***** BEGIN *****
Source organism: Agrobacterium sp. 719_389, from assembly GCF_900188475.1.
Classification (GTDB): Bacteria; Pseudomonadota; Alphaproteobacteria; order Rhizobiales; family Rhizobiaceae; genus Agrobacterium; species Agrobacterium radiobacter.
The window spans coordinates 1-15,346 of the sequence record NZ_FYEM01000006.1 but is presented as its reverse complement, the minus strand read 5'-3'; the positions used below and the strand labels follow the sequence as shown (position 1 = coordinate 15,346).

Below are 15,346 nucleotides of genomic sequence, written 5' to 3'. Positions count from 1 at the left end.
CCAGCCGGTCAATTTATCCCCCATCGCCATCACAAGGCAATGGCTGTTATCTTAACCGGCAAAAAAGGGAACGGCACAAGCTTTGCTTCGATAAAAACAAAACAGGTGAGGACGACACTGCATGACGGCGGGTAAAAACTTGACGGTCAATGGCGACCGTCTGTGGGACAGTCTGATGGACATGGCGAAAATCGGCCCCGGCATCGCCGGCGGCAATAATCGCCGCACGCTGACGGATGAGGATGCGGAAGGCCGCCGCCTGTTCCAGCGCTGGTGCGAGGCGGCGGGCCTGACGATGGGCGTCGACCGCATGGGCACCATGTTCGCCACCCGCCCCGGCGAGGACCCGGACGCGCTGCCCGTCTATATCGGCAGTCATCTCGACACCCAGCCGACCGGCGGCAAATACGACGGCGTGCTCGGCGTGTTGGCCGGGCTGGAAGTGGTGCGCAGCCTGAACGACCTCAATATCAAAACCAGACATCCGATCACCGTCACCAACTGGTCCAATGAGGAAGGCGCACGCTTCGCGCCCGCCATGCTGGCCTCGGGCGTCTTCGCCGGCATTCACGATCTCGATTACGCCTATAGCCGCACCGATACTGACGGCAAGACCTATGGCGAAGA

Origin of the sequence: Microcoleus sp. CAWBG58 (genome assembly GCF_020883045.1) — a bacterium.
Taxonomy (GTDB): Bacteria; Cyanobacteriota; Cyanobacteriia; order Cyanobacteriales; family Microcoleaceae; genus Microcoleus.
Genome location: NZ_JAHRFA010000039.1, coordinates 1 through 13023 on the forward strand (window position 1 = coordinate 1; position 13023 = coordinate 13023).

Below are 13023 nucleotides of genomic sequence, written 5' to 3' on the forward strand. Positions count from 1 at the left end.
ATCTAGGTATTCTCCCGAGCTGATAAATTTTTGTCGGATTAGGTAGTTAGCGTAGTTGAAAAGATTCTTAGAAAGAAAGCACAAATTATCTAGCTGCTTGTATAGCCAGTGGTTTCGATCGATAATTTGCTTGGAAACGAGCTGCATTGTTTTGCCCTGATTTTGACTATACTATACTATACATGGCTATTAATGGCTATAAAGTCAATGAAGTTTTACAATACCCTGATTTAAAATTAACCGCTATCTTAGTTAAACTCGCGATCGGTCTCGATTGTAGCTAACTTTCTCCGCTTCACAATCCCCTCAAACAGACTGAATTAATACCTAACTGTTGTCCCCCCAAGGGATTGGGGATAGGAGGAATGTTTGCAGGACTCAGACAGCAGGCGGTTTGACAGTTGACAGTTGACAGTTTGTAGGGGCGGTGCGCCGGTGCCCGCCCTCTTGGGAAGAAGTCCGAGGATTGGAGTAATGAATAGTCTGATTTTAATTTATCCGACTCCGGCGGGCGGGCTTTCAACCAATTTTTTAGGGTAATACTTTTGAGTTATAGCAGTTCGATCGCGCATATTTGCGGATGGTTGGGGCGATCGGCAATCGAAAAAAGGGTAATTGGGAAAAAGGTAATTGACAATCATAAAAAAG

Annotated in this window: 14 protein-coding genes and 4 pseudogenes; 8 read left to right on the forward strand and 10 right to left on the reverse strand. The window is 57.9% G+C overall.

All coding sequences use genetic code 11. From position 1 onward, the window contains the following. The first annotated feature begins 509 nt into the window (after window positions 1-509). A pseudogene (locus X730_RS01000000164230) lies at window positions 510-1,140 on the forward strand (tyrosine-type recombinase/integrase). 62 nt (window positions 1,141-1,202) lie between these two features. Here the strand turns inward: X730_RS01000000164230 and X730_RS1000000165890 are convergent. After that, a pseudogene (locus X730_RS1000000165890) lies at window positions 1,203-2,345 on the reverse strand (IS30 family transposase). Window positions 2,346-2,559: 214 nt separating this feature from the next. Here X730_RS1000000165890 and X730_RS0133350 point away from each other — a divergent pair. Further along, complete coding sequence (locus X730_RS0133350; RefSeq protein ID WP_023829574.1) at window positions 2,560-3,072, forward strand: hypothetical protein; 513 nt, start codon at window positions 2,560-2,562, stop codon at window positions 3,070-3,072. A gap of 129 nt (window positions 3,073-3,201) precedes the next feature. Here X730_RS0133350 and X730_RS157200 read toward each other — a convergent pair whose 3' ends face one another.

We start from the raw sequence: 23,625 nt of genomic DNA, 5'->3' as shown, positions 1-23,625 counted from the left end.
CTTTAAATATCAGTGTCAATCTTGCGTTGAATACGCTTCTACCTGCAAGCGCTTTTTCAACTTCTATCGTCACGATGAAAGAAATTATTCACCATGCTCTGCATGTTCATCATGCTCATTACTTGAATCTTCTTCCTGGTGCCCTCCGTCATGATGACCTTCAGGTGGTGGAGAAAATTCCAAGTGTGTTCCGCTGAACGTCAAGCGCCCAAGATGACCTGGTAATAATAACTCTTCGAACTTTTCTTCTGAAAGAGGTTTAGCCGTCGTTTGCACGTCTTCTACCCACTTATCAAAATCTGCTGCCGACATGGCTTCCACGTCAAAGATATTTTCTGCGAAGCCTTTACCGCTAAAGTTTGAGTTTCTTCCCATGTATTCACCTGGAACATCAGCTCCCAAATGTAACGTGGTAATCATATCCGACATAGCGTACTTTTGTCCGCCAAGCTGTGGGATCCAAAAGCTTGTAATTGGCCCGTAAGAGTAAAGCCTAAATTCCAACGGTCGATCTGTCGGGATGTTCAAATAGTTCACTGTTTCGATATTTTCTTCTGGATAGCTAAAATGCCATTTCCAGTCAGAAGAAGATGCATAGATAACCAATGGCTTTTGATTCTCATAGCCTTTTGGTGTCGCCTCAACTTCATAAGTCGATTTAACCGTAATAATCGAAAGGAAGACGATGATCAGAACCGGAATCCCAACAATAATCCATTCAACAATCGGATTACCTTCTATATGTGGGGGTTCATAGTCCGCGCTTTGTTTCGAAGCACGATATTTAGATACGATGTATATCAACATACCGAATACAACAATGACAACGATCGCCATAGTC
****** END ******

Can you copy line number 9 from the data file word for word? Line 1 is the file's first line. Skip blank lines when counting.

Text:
Below are 13023 nucleotides of genomic sequence, written 5' to 3' on the forward strand. Positions count from 1 at the left end.